Your financial life is like the world series: It can be a slow game at times with a lot of at-bats, strikeouts, and missed catches as part of the game. Some income periods are more profitable than others with periods of unemployment, illnesses, leaving you behind in the score financially. Just as baseball teams face challenges such as rain and injuries, you face challenges which may include fluctuating market conditions, debt accumulation, and financial emergencies that drain your savings.
As you reach the approach middle age and stare down high debt levels, l you might be terrified at your meager retirement accounts and overwhelming debt balances. You are in the 5th game of your personal World Series, and you are down 3-1. You need a victory to take you to the finish line. What you need is a grand slam, but the bases are not yet loaded. Here are three ways to load your financial bases:

1)    Capitalize on Extra Income. Put money from bonuses, tax refunds, or commissions directly into retirement accounts and debt reduction. Once you hit 50, you can contribute an extra $1,000 per year into an IRA and another $6,000 into a 401K or other employer-sponsored retirement account. For most workers, you can have both a 401K and an IRA to increase your tax-preferred status for retirement money. Tax-free growth significantly impacts growth in an account and will leave you with more money at retirement.

These are your peak earning years: Children are finishing college and leaving home, reducing your monthly financial outlay; you own your home, furniture, cars, allowing you to put off large purchases for a time. This is the time to bump up savings: Setting aside 15% of your income for a decade can leave you with a savings of approximately ten times your ending salary, giving you substantial balances to live off in retirement.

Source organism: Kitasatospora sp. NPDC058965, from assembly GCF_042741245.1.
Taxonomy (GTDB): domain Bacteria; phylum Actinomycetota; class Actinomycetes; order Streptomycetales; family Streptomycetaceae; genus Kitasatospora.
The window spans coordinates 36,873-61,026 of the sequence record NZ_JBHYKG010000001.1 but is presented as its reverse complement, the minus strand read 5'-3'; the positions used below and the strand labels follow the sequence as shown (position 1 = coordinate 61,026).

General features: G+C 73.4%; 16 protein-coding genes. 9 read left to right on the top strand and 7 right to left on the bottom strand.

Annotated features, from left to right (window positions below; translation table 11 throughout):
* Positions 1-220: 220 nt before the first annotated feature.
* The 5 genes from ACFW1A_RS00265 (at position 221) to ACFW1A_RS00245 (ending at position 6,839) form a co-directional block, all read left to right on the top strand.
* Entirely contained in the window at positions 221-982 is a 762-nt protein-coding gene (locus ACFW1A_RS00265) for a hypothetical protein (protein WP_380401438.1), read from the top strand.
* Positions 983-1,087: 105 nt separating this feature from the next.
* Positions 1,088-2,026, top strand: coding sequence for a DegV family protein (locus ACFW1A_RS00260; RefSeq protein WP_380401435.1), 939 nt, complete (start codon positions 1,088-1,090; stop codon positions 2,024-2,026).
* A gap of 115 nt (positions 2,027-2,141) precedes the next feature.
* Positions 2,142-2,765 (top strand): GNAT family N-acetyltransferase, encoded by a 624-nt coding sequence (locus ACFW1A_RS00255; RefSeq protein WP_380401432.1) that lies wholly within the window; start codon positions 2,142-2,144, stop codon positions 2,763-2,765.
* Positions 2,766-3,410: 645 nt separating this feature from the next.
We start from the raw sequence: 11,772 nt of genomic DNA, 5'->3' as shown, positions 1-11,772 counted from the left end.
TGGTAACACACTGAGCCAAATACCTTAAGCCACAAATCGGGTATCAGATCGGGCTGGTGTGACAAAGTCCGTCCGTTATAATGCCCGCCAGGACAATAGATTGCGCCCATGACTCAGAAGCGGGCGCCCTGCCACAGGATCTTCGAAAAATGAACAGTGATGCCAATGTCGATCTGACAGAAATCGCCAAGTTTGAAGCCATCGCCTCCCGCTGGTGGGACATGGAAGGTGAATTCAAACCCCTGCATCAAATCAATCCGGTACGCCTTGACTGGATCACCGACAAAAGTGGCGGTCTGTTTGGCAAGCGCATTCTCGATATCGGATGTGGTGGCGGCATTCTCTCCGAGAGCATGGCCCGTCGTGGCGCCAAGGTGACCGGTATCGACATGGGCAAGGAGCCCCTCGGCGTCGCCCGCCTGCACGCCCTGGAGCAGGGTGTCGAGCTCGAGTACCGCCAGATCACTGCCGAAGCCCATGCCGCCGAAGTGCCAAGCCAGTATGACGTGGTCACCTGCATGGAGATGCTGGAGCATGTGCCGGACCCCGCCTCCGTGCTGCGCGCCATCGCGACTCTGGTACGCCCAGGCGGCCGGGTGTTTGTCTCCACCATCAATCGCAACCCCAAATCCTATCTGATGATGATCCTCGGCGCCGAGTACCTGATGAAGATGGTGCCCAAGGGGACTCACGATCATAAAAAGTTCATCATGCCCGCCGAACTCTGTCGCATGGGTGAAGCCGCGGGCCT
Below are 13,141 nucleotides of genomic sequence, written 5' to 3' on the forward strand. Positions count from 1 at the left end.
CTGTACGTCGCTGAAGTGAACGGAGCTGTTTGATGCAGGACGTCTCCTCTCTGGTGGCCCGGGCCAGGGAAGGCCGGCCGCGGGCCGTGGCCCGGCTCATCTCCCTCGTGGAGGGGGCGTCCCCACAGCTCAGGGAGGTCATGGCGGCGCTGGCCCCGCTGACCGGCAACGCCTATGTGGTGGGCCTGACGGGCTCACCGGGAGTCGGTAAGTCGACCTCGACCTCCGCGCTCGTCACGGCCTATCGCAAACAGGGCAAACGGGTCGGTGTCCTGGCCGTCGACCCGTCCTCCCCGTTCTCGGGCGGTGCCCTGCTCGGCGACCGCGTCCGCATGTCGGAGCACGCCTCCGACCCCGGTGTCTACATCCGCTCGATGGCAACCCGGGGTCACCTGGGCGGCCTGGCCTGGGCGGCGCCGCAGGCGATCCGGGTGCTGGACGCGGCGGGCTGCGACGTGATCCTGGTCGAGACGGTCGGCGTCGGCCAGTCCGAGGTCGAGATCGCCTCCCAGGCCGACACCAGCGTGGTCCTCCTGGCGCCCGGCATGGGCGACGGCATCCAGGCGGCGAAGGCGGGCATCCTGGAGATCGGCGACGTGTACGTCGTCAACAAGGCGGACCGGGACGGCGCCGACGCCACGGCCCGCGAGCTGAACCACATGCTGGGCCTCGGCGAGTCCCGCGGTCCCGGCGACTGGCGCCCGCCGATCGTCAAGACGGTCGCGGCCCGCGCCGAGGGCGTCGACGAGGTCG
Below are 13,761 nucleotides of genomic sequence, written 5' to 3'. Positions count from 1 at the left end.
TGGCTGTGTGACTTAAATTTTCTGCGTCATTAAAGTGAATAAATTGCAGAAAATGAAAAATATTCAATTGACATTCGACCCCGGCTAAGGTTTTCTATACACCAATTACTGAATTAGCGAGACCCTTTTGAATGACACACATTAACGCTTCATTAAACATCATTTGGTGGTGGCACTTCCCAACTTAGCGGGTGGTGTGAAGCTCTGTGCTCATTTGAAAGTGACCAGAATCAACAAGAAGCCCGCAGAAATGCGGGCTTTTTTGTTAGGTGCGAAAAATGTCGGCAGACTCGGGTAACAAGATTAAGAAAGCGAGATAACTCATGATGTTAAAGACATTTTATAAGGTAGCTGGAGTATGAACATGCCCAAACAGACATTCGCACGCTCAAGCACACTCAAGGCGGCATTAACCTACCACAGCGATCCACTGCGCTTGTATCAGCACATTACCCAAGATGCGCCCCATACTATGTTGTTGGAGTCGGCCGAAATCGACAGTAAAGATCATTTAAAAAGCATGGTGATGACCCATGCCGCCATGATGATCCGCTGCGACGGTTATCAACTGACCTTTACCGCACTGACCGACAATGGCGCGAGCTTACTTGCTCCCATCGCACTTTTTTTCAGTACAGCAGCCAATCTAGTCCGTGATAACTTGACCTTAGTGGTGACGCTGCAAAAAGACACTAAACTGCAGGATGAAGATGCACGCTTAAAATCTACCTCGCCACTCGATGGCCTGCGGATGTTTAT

2)    Don’t Touch Your Money. Resist the temptation to take out a loan, even though it is a low-interest rate, and you “really pay yourself back.”  Taking out loans to pay off the house, pay down debt, or fund your child’s college will leave you with thousands less in retirement when it is harder to make up financial shortfalls. Just because you can, does not mean you should. While you may pay yourself the small percentage of interest for the privilege of borrowing your own money, you lose compound growth.

As you get closer to retirement you will have access to your 401K and IRA, without penalty, and can begin receiving pension payments from a job.  You also become eligible for Social Security at 62, although doing so will greatly reduce your available monthly income when you get older and no longer work. Hold off cashing in on any retirement benefits while you are earning enough to cover monthly expenses, and find a way to work within your existing income to get your finances in order. Now is the time to up contributions, not begin taking withdrawals.

3)    See Victory. Pete Rose famously said, “See the ball: hit the ball.” There is so much power in visualizing success that books and courses abound on the practice.. Set specific and actionable goals. Goals will help you stay focused and build daily habits into your routine to reach success in retirement.

It is possible to win a World Series, even though you have lost three of four games. It is possible to retire with a healthy financial balance sheet, but it will take focus and dedication. Let the Chicago Cubs victory, inspire you to reach further and dream bigger, for your own retirement.

If you are burdened with high amounts of credit card debt and are struggling to make your payments, or you’re just not seeing your balances go down, call Timberline Financial today for a FREE financial analysis.  Our team of highly skilled professionals will evaluate your current situation to see if you may qualify for one of our debt relief programs.  You don’t have to struggle with high interest credit card debt any longer.  Call (855) 250-8329 or get in touch with us by sending a message through our website.